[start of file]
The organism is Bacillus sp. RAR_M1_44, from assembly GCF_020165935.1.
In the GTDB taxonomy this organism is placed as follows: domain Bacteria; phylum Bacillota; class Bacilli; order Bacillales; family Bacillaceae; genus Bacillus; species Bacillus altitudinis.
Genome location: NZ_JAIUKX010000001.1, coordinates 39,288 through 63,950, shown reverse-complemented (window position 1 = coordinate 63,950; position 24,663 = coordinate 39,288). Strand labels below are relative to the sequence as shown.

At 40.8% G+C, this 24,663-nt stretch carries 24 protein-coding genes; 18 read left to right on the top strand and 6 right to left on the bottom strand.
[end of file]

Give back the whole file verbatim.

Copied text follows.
The organism is Bacillus sp. RAR_M1_44, from assembly GCF_020165935.1.
In the GTDB taxonomy this organism is placed as follows: domain Bacteria; phylum Bacillota; class Bacilli; order Bacillales; family Bacillaceae; genus Bacillus; species Bacillus altitudinis.
Genome location: NZ_JAIUKX010000001.1, coordinates 39,288 through 63,950, shown reverse-complemented (window position 1 = coordinate 63,950; position 24,663 = coordinate 39,288). Strand labels below are relative to the sequence as shown.

At 40.8% G+C, this 24,663-nt stretch carries 24 protein-coding genes; 18 read left to right on the top strand and 6 right to left on the bottom strand.